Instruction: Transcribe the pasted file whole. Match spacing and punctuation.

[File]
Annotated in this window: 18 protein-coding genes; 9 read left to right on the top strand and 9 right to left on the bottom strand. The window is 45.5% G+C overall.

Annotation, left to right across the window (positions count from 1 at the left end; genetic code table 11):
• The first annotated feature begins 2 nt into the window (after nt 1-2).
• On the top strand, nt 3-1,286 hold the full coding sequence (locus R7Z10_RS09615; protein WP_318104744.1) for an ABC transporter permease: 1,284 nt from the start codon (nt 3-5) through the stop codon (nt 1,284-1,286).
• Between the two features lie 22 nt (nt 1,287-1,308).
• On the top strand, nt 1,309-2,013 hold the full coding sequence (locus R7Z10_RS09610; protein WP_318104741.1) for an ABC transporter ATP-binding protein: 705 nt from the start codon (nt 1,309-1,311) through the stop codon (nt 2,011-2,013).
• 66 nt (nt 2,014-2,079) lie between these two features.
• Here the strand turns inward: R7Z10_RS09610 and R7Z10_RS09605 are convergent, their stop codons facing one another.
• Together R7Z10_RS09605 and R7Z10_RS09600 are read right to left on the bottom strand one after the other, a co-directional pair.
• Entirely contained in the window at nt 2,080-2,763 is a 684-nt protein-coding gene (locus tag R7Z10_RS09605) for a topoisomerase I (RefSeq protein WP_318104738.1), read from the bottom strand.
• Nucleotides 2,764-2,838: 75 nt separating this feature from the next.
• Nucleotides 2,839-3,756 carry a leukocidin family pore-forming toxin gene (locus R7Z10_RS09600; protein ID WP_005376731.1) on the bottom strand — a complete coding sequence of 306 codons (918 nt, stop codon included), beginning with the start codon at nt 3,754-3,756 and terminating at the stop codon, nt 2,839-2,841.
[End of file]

Annotated in this window: 18 protein-coding genes; 9 read left to right on the top strand and 9 right to left on the bottom strand. The window is 45.5% G+C overall.

Annotation, left to right across the window (positions count from 1 at the left end; genetic code table 11):
• The first annotated feature begins 2 nt into the window (after nt 1-2).
• On the top strand, nt 3-1,286 hold the full coding sequence (locus R7Z10_RS09615; protein WP_318104744.1) for an ABC transporter permease: 1,284 nt from the start codon (nt 3-5) through the stop codon (nt 1,284-1,286).
• Between the two features lie 22 nt (nt 1,287-1,308).
• On the top strand, nt 1,309-2,013 hold the full coding sequence (locus R7Z10_RS09610; protein WP_318104741.1) for an ABC transporter ATP-binding protein: 705 nt from the start codon (nt 1,309-1,311) through the stop codon (nt 2,011-2,013).
• 66 nt (nt 2,014-2,079) lie between these two features.
• Here the strand turns inward: R7Z10_RS09610 and R7Z10_RS09605 are convergent, their stop codons facing one another.
• Together R7Z10_RS09605 and R7Z10_RS09600 are read right to left on the bottom strand one after the other, a co-directional pair.
• Entirely contained in the window at nt 2,080-2,763 is a 684-nt protein-coding gene (locus tag R7Z10_RS09605) for a topoisomerase I (RefSeq protein WP_318104738.1), read from the bottom strand.
• Nucleotides 2,764-2,838: 75 nt separating this feature from the next.
• Nucleotides 2,839-3,756 carry a leukocidin family pore-forming toxin gene (locus R7Z10_RS09600; protein ID WP_005376731.1) on the bottom strand — a complete coding sequence of 306 codons (918 nt, stop codon included), beginning with the start codon at nt 3,754-3,756 and terminating at the stop codon, nt 2,839-2,841.